Ghana: Presidential candidates must present child policy framework

Accra, June 11, GNA – Children’s Rights International, a non-governmental organization, on Wednesday called on all presidential candidates contesting the 2008 election to present their child development policy to Ghanaians.

In a statement signed by Mr. Bright Kweku Appiah for the organization, it said children constituted 52 per cent (0-18 years) of Ghana’s population and that presenting the frameworks would enable Ghanaians to access them on how their policy would target the children. It said by virtue of Ghana’s commitment towards children at the international, regional and national level it had become necessary for flag bearers of all the political parties to let Ghanaians know their vision for children in order to protect the inherent dignity of children in the country and campaign for fair and good life for children. The statement said the policy frame must cover education, healthcare/nutrition, promotion of children’s rights, maintenance, rehabilitation, respect for child’s dignity, discipline implementation and enforcement of policies in Ghana. It should also include financing of social welfare for effective delivery of their mandate as enshrined in the 1992 constitution. It said the policy must be documented and presented to Ghanaians to enable them to believe in their policy direction for children, pay attention to child development and their welfare, have an assurance for the future, ensure proper participation of children in national issues, and define and measure progress being made in children in the country. The statement said though Ghana was a leader in children’s welfare and protection, children in the country were facing serious problems such as child mortality, school dropout, child labour, child trafficking, rape, defilement, and non-maintenance of children. It said over 800,000 children were not in school while 50 per cent of them who sat for BECE in public schools never got admission to Senior High Schools. It added that, there was an increasing gap between the urban child and rural child in terms of access and quality of education.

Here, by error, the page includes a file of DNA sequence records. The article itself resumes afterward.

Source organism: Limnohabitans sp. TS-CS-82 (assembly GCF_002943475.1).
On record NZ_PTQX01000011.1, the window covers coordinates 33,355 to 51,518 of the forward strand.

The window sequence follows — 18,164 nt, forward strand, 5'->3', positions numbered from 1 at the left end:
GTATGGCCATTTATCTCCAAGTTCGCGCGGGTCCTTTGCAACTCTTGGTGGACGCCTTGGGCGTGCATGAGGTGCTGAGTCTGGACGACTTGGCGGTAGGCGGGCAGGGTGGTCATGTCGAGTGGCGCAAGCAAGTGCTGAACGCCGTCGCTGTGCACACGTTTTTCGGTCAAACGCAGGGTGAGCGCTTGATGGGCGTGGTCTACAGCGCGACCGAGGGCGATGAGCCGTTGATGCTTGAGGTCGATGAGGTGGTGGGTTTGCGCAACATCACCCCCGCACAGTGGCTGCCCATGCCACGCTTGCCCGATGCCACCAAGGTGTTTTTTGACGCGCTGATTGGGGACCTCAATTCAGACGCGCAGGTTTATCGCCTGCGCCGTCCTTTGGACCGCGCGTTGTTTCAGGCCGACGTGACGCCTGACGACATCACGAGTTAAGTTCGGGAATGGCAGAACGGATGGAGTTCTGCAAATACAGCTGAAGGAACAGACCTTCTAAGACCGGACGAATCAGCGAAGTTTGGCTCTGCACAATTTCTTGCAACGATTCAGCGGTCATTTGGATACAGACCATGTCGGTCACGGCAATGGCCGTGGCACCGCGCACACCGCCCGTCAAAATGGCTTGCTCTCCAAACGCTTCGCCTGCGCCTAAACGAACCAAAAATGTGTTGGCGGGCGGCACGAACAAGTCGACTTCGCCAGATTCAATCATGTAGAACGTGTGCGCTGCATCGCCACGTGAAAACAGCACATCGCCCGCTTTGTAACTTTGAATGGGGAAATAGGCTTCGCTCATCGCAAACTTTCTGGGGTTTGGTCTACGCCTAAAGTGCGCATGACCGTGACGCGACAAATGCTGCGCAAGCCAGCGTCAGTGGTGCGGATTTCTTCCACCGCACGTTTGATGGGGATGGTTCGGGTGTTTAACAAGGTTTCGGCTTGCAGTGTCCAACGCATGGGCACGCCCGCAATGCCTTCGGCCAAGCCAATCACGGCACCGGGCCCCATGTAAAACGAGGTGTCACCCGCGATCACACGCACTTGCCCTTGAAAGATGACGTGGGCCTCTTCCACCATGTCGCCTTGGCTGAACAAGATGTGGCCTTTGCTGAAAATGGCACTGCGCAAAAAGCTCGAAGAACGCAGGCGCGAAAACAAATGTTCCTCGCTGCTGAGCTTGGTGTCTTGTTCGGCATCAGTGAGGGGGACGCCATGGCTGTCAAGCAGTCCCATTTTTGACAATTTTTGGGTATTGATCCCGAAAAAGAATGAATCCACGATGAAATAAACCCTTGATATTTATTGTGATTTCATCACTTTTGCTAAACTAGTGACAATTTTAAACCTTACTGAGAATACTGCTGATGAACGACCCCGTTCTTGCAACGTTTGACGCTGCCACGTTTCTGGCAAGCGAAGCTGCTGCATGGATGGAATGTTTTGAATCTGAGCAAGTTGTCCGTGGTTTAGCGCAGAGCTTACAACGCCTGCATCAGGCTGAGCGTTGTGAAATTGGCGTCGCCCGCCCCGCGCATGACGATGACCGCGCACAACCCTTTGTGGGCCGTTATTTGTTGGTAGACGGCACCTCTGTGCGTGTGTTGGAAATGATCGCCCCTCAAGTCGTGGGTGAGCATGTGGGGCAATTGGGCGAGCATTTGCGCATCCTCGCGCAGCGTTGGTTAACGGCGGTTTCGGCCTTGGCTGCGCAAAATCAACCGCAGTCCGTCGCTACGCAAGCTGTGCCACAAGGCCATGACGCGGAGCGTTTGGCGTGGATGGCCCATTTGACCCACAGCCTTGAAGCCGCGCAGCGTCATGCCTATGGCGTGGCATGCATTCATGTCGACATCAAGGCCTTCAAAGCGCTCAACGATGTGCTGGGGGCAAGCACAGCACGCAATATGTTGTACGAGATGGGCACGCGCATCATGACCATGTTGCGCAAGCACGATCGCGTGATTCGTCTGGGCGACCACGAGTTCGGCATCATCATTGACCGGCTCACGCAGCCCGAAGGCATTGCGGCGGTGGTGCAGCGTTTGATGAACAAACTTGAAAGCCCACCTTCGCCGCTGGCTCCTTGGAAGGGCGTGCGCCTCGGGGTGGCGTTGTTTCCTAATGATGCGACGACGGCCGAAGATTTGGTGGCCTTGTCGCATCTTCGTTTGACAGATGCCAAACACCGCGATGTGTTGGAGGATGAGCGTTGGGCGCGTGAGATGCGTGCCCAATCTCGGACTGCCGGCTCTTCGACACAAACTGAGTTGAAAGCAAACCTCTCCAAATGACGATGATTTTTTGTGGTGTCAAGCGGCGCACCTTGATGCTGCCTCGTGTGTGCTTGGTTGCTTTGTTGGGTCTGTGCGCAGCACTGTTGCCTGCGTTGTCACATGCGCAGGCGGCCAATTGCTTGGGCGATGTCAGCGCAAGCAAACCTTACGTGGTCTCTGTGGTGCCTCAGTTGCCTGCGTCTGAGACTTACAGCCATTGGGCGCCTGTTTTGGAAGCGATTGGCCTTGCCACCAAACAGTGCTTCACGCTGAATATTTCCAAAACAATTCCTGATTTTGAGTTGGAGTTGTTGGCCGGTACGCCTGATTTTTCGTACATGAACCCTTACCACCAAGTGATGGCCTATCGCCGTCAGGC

According to the statement, there were over 240,000 children who had been rendered orphans and vulnerable as a result of HIV/AIDS, and 21,000 of them were currently living with the condition. “Stigmatization and non-acceptance of these children within the family structure makes them more vulnerable and prone to harm.” The statement said the process of administering the law in the country had made maintenance and rehabilitation process slow, adding that, there had been a number of child related cases in the courts for three or more years for which judgement had not been delivered. It said children who were victims of defilement and rape did not receive care and support from the court by way of the law outlining the care and support processes. The care for survivors of these circumstances did not get the needed support and care required for their maintenance and rehabilitation.

Source: GNA